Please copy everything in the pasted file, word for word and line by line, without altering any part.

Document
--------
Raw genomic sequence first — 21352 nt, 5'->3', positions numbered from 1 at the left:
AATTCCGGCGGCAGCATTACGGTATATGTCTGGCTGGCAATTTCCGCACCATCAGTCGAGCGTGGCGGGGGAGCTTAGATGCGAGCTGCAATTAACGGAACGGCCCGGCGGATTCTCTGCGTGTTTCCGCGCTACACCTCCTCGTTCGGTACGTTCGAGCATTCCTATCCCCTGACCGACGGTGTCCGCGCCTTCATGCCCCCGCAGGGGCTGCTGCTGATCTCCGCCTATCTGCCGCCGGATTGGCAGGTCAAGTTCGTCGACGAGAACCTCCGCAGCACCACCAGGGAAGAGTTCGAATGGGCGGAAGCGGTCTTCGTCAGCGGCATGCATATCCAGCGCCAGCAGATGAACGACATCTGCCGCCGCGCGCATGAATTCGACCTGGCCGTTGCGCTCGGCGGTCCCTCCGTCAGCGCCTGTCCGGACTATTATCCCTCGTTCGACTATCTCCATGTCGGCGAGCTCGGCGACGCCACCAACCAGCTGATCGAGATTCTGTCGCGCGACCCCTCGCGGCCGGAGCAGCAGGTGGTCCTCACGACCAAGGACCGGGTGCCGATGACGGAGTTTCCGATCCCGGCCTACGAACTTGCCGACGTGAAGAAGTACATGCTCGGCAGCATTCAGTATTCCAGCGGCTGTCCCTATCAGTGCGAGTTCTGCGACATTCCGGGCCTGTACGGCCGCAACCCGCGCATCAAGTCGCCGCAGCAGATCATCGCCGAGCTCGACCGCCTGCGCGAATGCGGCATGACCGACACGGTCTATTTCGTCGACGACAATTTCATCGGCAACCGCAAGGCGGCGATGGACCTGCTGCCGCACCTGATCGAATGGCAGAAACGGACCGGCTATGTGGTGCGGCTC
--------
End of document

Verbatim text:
Raw genomic sequence first — 21352 nt, 5'->3', positions numbered from 1 at the left:
AATTCCGGCGGCAGCATTACGGTATATGTCTGGCTGGCAATTTCCGCACCATCAGTCGAGCGTGGCGGGGGAGCTTAGATGCGAGCTGCAATTAACGGAACGGCCCGGCGGATTCTCTGCGTGTTTCCGCGCTACACCTCCTCGTTCGGTACGTTCGAGCATTCCTATCCCCTGACCGACGGTGTCCGCGCCTTCATGCCCCCGCAGGGGCTGCTGCTGATCTCCGCCTATCTGCCGCCGGATTGGCAGGTCAAGTTCGTCGACGAGAACCTCCGCAGCACCACCAGGGAAGAGTTCGAATGGGCGGAAGCGGTCTTCGTCAGCGGCATGCATATCCAGCGCCAGCAGATGAACGACATCTGCCGCCGCGCGCATGAATTCGACCTGGCCGTTGCGCTCGGCGGTCCCTCCGTCAGCGCCTGTCCGGACTATTATCCCTCGTTCGACTATCTCCATGTCGGCGAGCTCGGCGACGCCACCAACCAGCTGATCGAGATTCTGTCGCGCGACCCCTCGCGGCCGGAGCAGCAGGTGGTCCTCACGACCAAGGACCGGGTGCCGATGACGGAGTTTCCGATCCCGGCCTACGAACTTGCCGACGTGAAGAAGTACATGCTCGGCAGCATTCAGTATTCCAGCGGCTGTCCCTATCAGTGCGAGTTCTGCGACATTCCGGGCCTGTACGGCCGCAACCCGCGCATCAAGTCGCCGCAGCAGATCATCGCCGAGCTCGACCGCCTGCGCGAATGCGGCATGACCGACACGGTCTATTTCGTCGACGACAATTTCATCGGCAACCGCAAGGCGGCGATGGACCTGCTGCCGCACCTGATCGAATGGCAGAAACGGACCGGCTATGTGGTGCGGCTC